Cardiac catheterization - With this procedure, x-rays are taken after a contrast agent (dye) is injected into an artery to locate the narrowing, occlusions, and other abnormalities of specific arteries.
Biopsy - This is the removal of a small amount of tissue for examination under a microscope. Other tests can suggest that the tumor is cancerous, but the only way to know for sure is by doing a biopsy. The piece of tumor removed is analyzed by a pathologist (a doctor who specializes in evaluating cells, tissues, and organs to diagnose disease).
Treatment for cardiac sarcoma:
Specific treatment for cardiac sarcoma will be determined by the physician based on:
- Your age, overall health, and medical history
- Extent of the disease
- Your tolerance for specific medications, procedures, or therapies
- Expectations for the course of the disease
- Your opinion or preference
Once a cardiac sarcoma has progressed to the point that symptoms begin to occur, it has often spread to other parts of the body, making treatment difficult and challenging. This spread to other parts of the body is called metastasis. The type of treatment for cardiac sarcoma depends largely upon the location and size of the tumor, as well as the extent of metastasis.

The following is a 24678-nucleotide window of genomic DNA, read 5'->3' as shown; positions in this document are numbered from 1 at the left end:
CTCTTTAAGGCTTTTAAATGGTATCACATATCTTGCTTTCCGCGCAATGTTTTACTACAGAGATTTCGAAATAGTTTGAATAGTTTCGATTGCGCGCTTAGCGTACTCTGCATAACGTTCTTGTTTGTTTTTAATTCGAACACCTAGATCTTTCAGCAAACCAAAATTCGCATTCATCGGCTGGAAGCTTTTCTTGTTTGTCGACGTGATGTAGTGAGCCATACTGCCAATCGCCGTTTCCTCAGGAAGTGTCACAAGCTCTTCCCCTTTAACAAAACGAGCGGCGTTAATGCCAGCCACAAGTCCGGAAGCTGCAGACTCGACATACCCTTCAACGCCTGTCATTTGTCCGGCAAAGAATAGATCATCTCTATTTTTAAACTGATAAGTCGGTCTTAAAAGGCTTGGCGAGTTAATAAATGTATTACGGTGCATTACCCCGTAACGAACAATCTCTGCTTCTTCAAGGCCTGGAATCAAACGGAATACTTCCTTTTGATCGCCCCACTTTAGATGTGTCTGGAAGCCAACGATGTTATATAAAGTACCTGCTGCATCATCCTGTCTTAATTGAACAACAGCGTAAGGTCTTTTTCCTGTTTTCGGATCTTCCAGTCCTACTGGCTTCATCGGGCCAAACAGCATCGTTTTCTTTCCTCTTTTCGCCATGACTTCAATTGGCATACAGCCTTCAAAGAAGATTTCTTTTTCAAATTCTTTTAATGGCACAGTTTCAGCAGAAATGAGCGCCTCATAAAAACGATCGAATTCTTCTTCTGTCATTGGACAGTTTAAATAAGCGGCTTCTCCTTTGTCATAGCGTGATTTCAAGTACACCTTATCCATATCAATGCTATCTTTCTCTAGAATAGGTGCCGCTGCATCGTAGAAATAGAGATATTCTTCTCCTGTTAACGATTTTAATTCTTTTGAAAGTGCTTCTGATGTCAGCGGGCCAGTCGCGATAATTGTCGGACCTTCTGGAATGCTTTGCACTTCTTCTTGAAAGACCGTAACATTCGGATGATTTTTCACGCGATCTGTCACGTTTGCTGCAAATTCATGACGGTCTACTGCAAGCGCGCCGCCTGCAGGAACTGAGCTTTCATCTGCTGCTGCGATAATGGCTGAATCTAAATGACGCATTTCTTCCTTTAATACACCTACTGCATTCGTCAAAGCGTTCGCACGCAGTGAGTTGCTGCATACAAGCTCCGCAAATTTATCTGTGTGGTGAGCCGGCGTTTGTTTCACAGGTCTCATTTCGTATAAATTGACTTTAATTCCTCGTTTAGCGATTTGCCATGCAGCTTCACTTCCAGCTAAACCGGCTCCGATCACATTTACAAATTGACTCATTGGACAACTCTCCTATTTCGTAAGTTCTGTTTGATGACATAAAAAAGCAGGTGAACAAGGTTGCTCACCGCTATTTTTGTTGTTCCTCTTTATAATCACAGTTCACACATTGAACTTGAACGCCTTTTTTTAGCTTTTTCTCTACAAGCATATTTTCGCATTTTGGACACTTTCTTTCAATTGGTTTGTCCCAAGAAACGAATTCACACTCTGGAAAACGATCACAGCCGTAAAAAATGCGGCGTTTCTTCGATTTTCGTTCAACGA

The physician may determine that the tumor can be removed, which is done with an open-heart surgical procedure. This is often difficult, however, because of the location of the tumor.
In some cases, the sarcoma has invaded the heart to such an extent that it is impossible to remove it completely. In this situation, heart transplantation has been attempted. However, a patient must receive immunosuppressive medication (medications which help to prevent the body from rejecting foreign tissue) after transplant, and this medication may stimulate new growth of sarcoma.
An exciting new prospect for treatment of cardiac sarcoma is auto transplantation. Auto transplantation is a surgical procedure in which the patient's own heart is removed so that the tumor can be more completely and easily removed from the heart tissue. After the tumor is removed, the heart is replaced into the patient. Because the patient has not received a heart from another person, there is no need for immunosuppressive medications. New drug treatments are also being studied, and may be available in clinical trials.